Now, we do hearings by interactive television, saving hours of travel time.  E-mail and voicemail (and voicemail on my e-mail!) keep me in constant contact with the courthouses I serve.  Instead of couriers or even faxes, scanners now allow documents to be sent instantaneously by e-mail.  The Court records are on a computer system and documents have been scanned and are available to us on the network.

All of these technological changes have made judges more efficient and able to handle the larger number of cases we are required to handle these days.  But no matter how much more efficient we become because of technological improvements, our most important work is done in the courtroom, where we deal every day with real people and the most significant issues of their lives.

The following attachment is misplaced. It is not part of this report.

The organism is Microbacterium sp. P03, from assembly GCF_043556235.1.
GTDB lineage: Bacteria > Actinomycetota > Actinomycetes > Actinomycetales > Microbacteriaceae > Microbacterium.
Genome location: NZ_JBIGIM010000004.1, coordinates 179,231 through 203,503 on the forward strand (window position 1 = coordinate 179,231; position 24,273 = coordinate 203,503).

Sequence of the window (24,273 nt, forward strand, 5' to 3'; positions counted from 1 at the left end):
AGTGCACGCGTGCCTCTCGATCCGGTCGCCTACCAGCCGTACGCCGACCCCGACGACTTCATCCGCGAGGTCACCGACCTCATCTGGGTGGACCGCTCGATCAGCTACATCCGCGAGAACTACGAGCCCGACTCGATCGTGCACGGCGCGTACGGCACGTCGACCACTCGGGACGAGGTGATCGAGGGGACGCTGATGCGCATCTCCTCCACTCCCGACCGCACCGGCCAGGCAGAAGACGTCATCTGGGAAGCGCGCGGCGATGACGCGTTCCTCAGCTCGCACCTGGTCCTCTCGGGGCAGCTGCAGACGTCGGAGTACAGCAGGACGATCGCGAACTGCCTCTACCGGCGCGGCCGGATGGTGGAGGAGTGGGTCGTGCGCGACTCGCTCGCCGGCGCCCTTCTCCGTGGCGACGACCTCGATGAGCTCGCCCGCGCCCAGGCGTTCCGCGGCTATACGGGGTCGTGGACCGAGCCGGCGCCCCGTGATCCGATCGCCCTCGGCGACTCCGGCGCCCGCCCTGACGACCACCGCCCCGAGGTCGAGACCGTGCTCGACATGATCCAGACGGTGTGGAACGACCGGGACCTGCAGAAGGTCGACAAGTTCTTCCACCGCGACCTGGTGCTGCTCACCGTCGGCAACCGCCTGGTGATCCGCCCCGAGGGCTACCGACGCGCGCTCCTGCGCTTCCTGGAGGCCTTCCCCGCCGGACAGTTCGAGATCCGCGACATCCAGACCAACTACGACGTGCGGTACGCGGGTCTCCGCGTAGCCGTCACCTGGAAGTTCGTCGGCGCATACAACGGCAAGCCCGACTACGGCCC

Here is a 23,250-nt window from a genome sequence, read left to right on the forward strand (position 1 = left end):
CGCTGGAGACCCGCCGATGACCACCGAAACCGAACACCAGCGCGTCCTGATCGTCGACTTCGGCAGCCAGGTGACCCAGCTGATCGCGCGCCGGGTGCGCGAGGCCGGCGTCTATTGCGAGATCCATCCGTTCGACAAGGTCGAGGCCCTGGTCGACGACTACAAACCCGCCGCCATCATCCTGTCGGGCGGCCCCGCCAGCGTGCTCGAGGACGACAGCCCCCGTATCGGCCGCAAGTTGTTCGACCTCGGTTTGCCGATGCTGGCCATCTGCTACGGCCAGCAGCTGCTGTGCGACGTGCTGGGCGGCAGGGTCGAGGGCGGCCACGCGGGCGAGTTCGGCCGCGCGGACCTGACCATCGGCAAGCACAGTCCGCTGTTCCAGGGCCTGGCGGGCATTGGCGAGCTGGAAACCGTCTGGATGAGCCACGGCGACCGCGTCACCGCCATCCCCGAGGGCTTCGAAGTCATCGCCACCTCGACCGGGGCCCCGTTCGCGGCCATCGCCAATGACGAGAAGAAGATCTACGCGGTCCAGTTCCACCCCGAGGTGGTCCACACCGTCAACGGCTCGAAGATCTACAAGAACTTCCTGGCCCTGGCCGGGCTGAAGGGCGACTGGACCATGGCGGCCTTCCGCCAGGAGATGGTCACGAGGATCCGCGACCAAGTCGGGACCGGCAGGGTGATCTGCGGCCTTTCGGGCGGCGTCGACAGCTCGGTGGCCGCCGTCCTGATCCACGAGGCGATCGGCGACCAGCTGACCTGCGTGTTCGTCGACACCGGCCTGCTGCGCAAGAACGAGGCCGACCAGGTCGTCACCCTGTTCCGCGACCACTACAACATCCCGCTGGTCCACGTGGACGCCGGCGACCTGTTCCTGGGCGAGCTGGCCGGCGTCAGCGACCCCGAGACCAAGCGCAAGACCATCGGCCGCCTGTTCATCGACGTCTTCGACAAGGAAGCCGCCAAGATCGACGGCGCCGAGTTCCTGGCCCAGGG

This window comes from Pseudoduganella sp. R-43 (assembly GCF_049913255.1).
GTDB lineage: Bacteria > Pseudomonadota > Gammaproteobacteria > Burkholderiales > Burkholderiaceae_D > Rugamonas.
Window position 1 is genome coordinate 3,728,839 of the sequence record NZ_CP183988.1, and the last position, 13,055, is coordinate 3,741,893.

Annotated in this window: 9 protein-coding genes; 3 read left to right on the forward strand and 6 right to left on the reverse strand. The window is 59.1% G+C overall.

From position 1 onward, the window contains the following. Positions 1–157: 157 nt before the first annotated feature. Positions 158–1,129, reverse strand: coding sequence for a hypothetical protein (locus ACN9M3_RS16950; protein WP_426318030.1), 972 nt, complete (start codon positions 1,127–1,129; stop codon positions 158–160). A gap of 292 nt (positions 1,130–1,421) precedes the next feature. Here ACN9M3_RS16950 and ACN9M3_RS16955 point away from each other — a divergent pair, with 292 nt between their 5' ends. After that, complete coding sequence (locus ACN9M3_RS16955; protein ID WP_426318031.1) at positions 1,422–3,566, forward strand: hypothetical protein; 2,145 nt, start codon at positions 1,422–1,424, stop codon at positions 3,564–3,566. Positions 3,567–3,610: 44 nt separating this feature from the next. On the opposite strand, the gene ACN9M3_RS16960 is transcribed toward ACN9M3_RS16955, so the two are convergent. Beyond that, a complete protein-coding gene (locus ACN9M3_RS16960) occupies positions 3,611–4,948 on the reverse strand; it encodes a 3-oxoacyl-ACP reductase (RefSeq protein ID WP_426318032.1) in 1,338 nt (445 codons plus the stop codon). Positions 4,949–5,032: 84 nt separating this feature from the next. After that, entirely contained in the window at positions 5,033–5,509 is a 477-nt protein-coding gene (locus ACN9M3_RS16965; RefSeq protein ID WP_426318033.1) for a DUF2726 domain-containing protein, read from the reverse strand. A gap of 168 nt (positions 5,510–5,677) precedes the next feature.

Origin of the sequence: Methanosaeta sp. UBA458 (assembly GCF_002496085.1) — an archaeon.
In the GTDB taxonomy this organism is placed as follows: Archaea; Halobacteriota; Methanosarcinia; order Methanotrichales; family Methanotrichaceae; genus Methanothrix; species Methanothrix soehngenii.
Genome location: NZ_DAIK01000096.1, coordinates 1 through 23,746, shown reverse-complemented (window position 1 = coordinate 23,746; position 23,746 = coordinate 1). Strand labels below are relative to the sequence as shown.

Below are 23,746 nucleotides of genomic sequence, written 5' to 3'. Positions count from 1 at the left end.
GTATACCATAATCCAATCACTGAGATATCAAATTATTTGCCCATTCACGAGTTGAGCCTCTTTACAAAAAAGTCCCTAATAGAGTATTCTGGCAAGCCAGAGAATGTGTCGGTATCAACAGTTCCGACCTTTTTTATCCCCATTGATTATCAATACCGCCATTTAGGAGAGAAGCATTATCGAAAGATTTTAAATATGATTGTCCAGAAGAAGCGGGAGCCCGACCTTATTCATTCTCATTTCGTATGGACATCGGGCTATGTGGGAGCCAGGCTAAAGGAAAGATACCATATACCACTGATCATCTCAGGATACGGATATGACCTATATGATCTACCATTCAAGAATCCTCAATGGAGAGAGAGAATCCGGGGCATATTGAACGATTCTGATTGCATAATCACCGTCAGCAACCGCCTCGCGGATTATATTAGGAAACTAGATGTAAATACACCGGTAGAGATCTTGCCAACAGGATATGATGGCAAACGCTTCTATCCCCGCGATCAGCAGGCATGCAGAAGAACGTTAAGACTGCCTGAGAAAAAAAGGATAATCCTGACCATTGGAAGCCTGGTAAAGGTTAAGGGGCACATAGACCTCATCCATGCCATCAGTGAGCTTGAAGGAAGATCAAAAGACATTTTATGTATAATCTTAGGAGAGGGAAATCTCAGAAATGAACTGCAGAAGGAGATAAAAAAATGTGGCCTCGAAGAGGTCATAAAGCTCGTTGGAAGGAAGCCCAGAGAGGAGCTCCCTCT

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Next week:  Dress Code

Thursday, June 13, 2013

On-Call Weekends

The Constitutions of the United States and of the State of Minnesota provide that a person who is arrested without a warrant must have his or her case presented to a judge within 48 hours of the arrest.  This is another safeguard to have a judicial officer review the law enforcement officer’s analysis of the case to be sure there was, in fact, probable cause to arrest and hold the defendant.

Most of the time, this is not a problem.  The arrested person is merely brought to court the day after his arrest for the judge to review the probable cause, ensure that there is enough evidence to support the charge, and to set bail and conditions of release.

However, if a Defendant is arrested on a Friday night, for instance, the 48 hours expires before court convenes on Monday.  In these circumstances, a judge must be contacted to review the arrest and approve the continued detention of the suspect.